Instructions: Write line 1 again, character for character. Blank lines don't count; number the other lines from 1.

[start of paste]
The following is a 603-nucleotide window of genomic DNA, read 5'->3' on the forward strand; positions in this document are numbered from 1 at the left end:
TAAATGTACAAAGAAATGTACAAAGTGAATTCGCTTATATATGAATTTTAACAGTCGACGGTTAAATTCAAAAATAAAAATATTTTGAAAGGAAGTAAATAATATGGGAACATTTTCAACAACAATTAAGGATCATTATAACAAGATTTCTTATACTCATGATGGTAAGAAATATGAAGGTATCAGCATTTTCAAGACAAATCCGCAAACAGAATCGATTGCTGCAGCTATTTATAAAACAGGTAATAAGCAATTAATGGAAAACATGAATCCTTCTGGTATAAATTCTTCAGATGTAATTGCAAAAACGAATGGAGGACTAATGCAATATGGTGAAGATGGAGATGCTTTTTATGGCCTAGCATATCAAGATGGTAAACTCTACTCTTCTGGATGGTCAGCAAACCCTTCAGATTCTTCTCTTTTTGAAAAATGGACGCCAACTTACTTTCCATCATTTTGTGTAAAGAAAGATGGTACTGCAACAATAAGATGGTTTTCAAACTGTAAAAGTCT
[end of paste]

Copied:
The following is a 603-nucleotide window of genomic DNA, read 5'->3' on the forward strand; positions in this document are numbered from 1 at the left end: